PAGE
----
Sunday, November 9, 2014

Movie with Abe: West

Directed by Christian Schwochow
Released November 7, 2014

There’s something about postwar Germany that automatically feels eerie. While the Holocaust makes for an excellent film subject widely known to win awards, Germany in the years after its darkest period is also a wealthy setting ripe for dramatic adaptation. “The Lives of Others” was a terrific example of how paranoia in the splintered Germany before the fall of the Berlin Wall seized the nation. “West” takes a step back from that, losing its omniscient protagonist and instead focusing on one woman trying hard to stay under the radar as she starts a new life in 1970s West Germany, haunted by the ghosts of her East German past.

The first scene of the film presents a bleak outlook for the rest of its content, as Jördis (Nelly Senff) smiles through the search conducted by West German officials as she tries to cross into sunnier territory but finds her plan interrupted by an innocent request from her young son Alexej (Tristan Göbel) to use the bathroom. Jördis soon finds herself subjected to an invasive strip search, and though she makes it to her destination without being detained for long or being physically harmed, it is clear that adjusting to her new life, which finds her rooming in close quarters with those considerably below her station, is going to be a weary struggle.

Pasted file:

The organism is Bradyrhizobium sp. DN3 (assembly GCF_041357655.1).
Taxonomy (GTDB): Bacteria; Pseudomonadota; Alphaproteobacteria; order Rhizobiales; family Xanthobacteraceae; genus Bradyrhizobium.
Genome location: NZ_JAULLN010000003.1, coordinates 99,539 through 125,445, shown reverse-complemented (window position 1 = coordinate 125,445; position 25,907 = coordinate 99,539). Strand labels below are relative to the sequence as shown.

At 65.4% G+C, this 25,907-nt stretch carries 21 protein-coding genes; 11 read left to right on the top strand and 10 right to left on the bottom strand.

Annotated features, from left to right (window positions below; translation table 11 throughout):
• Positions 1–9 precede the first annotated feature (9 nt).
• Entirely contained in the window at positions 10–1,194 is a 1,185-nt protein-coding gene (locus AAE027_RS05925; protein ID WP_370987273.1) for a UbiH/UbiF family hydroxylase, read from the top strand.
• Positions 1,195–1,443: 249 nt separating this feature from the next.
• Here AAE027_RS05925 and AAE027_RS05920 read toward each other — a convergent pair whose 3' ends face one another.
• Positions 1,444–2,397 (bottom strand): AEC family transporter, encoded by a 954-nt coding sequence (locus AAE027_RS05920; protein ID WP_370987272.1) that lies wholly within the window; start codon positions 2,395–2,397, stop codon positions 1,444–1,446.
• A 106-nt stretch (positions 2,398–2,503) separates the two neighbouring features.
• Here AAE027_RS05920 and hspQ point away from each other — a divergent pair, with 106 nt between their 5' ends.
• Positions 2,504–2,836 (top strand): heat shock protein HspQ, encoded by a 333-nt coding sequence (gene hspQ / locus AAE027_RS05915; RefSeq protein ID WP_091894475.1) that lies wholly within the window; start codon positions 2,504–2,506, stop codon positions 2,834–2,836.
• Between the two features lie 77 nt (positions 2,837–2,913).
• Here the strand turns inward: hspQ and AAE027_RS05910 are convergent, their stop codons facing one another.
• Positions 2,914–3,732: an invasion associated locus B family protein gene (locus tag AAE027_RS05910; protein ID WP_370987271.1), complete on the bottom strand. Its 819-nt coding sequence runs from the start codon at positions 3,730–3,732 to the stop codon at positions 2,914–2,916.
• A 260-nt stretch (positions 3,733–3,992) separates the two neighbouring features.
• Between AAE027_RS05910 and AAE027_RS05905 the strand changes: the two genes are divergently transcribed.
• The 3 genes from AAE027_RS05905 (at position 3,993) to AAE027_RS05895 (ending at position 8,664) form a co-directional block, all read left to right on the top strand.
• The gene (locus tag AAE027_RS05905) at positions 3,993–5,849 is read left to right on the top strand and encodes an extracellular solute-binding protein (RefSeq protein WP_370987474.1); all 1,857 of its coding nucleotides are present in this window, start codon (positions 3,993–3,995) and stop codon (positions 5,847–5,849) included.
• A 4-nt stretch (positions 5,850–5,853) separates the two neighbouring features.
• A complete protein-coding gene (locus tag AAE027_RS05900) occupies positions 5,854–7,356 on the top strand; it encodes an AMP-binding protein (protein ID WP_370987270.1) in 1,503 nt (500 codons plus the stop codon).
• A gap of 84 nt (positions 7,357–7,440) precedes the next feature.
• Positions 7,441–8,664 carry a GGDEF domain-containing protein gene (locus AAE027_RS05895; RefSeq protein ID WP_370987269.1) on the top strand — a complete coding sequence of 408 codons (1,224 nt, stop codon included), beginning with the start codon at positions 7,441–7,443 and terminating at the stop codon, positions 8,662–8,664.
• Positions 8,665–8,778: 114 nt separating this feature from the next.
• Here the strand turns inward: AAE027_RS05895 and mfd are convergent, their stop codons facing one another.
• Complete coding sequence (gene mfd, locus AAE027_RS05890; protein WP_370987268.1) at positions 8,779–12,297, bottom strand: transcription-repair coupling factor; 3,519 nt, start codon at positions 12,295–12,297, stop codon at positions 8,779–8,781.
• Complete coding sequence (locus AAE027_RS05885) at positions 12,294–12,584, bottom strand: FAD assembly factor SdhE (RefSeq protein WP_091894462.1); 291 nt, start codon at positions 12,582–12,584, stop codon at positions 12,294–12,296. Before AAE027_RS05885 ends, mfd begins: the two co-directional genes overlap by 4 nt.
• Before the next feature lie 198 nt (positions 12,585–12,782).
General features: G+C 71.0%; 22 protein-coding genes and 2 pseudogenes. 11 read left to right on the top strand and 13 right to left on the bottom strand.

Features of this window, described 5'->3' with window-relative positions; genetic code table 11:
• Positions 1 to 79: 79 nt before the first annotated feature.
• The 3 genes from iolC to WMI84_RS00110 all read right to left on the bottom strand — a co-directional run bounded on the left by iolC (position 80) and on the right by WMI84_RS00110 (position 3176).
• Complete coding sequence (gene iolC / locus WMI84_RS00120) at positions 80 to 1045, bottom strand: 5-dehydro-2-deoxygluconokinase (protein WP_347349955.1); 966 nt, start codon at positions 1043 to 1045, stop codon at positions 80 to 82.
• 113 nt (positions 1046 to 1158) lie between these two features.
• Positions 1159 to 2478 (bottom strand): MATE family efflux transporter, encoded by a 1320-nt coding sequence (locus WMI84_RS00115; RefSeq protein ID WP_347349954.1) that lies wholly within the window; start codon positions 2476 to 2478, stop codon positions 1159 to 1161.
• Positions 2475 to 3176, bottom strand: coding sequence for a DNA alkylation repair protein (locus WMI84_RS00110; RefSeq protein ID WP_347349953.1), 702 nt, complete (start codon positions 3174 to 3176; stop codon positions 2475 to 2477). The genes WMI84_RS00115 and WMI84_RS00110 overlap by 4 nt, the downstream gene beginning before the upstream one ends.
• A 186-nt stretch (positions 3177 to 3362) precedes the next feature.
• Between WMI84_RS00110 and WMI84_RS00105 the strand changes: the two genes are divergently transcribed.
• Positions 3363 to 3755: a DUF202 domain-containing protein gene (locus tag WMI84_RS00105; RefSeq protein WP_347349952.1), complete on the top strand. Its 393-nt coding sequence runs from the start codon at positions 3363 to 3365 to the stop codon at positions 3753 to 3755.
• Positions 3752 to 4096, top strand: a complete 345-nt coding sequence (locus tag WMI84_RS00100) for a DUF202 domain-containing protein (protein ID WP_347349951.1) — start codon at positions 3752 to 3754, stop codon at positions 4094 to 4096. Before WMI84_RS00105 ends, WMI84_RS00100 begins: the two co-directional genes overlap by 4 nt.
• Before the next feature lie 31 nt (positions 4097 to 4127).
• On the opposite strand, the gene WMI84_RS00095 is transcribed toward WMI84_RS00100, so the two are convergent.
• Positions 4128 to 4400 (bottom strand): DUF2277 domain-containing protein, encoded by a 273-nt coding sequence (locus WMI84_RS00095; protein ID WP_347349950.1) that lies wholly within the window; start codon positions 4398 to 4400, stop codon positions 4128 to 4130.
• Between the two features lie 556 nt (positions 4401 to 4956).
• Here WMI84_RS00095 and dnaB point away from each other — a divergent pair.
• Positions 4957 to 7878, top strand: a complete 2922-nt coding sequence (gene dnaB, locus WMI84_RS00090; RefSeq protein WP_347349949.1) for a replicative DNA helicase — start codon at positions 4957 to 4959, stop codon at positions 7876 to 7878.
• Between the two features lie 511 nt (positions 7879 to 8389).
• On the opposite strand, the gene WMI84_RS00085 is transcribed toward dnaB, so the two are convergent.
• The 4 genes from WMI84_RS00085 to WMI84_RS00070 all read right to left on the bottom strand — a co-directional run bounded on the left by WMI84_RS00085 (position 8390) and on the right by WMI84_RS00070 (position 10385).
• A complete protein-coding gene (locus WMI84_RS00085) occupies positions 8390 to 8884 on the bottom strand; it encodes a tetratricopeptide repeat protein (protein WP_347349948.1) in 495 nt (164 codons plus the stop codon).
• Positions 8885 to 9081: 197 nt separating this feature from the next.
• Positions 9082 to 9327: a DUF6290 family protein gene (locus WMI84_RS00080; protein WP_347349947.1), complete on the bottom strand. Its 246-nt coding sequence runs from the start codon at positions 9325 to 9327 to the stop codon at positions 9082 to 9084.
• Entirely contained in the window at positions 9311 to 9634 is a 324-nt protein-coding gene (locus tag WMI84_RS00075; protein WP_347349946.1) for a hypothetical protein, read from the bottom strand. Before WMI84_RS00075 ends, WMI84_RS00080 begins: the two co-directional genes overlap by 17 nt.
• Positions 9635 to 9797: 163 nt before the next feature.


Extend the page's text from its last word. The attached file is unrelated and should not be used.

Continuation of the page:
Jördis’ attempts to start her life anew include trying to get a job in line with the advanced degree she possesses, but she finds that her skills are not as easily transposable as she might have hoped. More disconcertingly, Jördis is also approached by authorities seeking to learn more about her dead boyfriend and his ties to illegal operations in his homeland. Jördis is doing what she can to move on, and Alexej certainly has an idealized view of the world that doesn’t match what his mother constantly experiences.

It’s not terribly clear throughout “West” where its story is headed, yet there’s a foreboding feeling that exists during the entirety of the film. Jördis’ interactions with an American representative of the Allied Secret Service fluent in German, played by Jacky Ido, are especially laced with a sense of inescapable inevitability, though its consequences are unknown. The film leaps forward at a surprising pace towards its conclusion that doesn’t suit all that led up to it, realizing an intriguing story shrouded in mystery in a way that proves too definitive.


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